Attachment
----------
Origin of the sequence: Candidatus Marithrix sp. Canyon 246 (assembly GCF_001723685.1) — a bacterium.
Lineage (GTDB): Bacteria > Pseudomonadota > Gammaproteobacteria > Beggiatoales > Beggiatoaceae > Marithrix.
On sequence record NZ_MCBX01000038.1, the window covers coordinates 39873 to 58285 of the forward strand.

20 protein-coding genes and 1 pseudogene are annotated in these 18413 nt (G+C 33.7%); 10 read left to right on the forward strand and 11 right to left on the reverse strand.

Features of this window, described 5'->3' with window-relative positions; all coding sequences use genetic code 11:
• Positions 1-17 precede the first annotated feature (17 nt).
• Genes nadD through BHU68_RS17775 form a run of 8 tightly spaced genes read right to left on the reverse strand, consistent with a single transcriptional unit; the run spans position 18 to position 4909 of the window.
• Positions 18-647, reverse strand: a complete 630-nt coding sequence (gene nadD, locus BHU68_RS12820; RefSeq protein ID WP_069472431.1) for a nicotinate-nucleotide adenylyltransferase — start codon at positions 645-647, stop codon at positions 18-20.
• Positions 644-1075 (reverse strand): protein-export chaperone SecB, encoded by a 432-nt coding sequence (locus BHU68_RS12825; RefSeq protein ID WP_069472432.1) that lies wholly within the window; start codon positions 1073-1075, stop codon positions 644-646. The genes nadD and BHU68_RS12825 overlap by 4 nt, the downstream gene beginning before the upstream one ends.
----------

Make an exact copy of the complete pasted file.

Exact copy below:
Origin of the sequence: Candidatus Marithrix sp. Canyon 246 (assembly GCF_001723685.1) — a bacterium.
Lineage (GTDB): Bacteria > Pseudomonadota > Gammaproteobacteria > Beggiatoales > Beggiatoaceae > Marithrix.
On sequence record NZ_MCBX01000038.1, the window covers coordinates 39873 to 58285 of the forward strand.

20 protein-coding genes and 1 pseudogene are annotated in these 18413 nt (G+C 33.7%); 10 read left to right on the forward strand and 11 right to left on the reverse strand.

Features of this window, described 5'->3' with window-relative positions; all coding sequences use genetic code 11:
• Positions 1-17 precede the first annotated feature (17 nt).
• Genes nadD through BHU68_RS17775 form a run of 8 tightly spaced genes read right to left on the reverse strand, consistent with a single transcriptional unit; the run spans position 18 to position 4909 of the window.
• Positions 18-647, reverse strand: a complete 630-nt coding sequence (gene nadD, locus BHU68_RS12820; RefSeq protein ID WP_069472431.1) for a nicotinate-nucleotide adenylyltransferase — start codon at positions 645-647, stop codon at positions 18-20.
• Positions 644-1075 (reverse strand): protein-export chaperone SecB, encoded by a 432-nt coding sequence (locus BHU68_RS12825; RefSeq protein ID WP_069472432.1) that lies wholly within the window; start codon positions 1073-1075, stop codon positions 644-646. The genes nadD and BHU68_RS12825 overlap by 4 nt, the downstream gene beginning before the upstream one ends.